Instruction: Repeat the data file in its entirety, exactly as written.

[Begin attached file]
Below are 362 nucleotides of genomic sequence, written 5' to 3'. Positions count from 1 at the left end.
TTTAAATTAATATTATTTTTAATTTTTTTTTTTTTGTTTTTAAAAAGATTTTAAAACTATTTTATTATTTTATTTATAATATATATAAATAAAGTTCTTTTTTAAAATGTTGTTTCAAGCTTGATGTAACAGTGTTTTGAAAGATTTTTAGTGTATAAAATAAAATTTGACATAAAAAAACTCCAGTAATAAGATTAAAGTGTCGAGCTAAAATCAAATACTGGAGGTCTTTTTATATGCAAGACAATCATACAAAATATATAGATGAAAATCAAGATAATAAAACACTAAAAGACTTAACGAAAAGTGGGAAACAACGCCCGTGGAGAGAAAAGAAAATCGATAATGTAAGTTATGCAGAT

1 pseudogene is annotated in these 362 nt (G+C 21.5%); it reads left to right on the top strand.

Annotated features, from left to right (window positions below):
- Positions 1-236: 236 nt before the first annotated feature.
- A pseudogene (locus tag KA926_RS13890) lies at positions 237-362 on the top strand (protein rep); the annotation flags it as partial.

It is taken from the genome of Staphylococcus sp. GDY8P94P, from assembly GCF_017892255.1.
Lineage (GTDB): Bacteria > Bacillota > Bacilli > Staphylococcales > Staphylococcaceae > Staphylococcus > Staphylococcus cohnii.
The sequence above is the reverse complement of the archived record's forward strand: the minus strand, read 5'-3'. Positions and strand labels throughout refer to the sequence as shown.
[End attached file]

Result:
Below are 362 nucleotides of genomic sequence, written 5' to 3'. Positions count from 1 at the left end.
TTTAAATTAATATTATTTTTAATTTTTTTTTTTTTGTTTTTAAAAAGATTTTAAAACTATTTTATTATTTTATTTATAATATATATAAATAAAGTTCTTTTTTAAAATGTTGTTTCAAGCTTGATGTAACAGTGTTTTGAAAGATTTTTAGTGTATAAAATAAAATTTGACATAAAAAAACTCCAGTAATAAGATTAAAGTGTCGAGCTAAAATCAAATACTGGAGGTCTTTTTATATGCAAGACAATCATACAAAATATATAGATGAAAATCAAGATAATAAAACACTAAAAGACTTAACGAAAAGTGGGAAACAACGCCCGTGGAGAGAAAAGAAAATCGATAATGTAAGTTATGCAGAT

1 pseudogene is annotated in these 362 nt (G+C 21.5%); it reads left to right on the top strand.

Annotated features, from left to right (window positions below):
- Positions 1-236: 236 nt before the first annotated feature.
- A pseudogene (locus tag KA926_RS13890) lies at positions 237-362 on the top strand (protein rep); the annotation flags it as partial.

It is taken from the genome of Staphylococcus sp. GDY8P94P, from assembly GCF_017892255.1.
Lineage (GTDB): Bacteria > Bacillota > Bacilli > Staphylococcales > Staphylococcaceae > Staphylococcus > Staphylococcus cohnii.
The sequence above is the reverse complement of the archived record's forward strand: the minus strand, read 5'-3'. Positions and strand labels throughout refer to the sequence as shown.